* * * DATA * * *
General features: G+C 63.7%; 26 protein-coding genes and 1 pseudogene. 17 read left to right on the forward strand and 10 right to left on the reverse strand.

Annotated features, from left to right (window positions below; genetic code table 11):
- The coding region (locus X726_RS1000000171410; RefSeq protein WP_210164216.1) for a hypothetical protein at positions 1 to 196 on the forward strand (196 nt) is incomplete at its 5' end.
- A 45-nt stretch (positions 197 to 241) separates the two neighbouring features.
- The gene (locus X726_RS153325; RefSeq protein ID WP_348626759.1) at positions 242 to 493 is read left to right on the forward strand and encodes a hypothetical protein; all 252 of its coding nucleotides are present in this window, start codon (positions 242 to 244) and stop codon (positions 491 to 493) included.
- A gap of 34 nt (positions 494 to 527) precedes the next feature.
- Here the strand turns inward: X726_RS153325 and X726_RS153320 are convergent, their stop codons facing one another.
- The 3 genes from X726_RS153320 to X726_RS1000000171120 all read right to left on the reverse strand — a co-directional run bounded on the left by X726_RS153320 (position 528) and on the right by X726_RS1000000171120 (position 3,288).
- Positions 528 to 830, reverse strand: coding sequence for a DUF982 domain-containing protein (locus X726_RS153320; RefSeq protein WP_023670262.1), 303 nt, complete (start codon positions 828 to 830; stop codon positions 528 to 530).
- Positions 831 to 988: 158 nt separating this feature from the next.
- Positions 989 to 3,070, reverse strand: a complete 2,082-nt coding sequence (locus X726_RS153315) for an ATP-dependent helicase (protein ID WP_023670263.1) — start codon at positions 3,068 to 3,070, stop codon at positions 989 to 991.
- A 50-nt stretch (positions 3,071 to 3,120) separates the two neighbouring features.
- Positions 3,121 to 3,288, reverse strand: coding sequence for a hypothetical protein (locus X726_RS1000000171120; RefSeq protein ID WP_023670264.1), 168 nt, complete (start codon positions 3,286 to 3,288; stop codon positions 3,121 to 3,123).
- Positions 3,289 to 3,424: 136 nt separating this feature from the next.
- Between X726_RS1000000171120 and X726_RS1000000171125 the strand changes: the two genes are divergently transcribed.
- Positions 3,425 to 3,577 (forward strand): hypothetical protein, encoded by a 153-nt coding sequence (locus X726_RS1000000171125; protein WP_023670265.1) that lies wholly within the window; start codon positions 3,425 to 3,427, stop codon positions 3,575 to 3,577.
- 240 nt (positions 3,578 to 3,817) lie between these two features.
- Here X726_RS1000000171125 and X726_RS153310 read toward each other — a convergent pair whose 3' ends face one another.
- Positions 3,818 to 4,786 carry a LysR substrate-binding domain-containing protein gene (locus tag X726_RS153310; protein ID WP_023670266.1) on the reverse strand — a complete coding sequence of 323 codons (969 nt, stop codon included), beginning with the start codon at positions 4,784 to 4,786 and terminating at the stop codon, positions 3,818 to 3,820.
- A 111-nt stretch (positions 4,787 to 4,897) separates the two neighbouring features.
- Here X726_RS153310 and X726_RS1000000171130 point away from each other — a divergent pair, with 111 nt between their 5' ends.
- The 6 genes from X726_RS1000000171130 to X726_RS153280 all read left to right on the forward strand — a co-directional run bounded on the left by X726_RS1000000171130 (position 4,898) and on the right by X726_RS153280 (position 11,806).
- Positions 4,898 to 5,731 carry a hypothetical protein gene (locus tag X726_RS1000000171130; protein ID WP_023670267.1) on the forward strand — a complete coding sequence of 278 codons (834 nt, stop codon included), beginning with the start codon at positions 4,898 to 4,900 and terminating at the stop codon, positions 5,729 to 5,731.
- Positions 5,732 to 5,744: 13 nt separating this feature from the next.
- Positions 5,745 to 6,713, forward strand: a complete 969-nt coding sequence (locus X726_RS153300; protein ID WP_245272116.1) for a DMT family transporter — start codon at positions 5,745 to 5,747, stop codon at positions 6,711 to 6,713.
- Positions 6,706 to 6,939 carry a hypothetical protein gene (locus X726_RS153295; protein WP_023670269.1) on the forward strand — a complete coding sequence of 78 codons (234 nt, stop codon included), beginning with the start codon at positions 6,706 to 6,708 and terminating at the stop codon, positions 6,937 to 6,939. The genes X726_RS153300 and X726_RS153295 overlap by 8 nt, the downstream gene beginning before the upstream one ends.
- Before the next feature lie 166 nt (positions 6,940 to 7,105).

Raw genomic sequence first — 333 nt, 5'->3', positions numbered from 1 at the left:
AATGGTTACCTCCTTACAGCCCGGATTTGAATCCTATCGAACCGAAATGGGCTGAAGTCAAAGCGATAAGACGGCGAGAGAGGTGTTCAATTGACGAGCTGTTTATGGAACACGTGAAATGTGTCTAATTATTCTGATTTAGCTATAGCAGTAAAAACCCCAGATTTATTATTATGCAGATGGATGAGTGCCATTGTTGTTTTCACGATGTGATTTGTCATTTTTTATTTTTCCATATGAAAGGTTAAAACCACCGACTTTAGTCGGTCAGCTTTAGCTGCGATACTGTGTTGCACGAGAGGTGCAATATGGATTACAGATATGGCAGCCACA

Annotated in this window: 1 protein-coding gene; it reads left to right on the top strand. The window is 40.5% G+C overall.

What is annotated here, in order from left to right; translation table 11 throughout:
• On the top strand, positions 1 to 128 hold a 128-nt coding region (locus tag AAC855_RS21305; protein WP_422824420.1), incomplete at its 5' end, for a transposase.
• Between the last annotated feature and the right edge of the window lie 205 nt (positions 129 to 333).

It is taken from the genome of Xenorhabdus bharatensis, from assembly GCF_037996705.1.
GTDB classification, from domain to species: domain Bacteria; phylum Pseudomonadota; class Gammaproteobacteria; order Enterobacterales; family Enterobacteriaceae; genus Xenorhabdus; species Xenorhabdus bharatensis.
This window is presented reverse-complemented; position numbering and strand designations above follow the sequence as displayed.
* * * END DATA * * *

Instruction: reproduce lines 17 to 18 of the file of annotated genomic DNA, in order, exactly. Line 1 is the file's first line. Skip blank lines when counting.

- 240 nt (positions 3,578 to 3,817) lie between these two features.
- Here X726_RS1000000171125 and X726_RS153310 read toward each other — a convergent pair whose 3' ends face one another.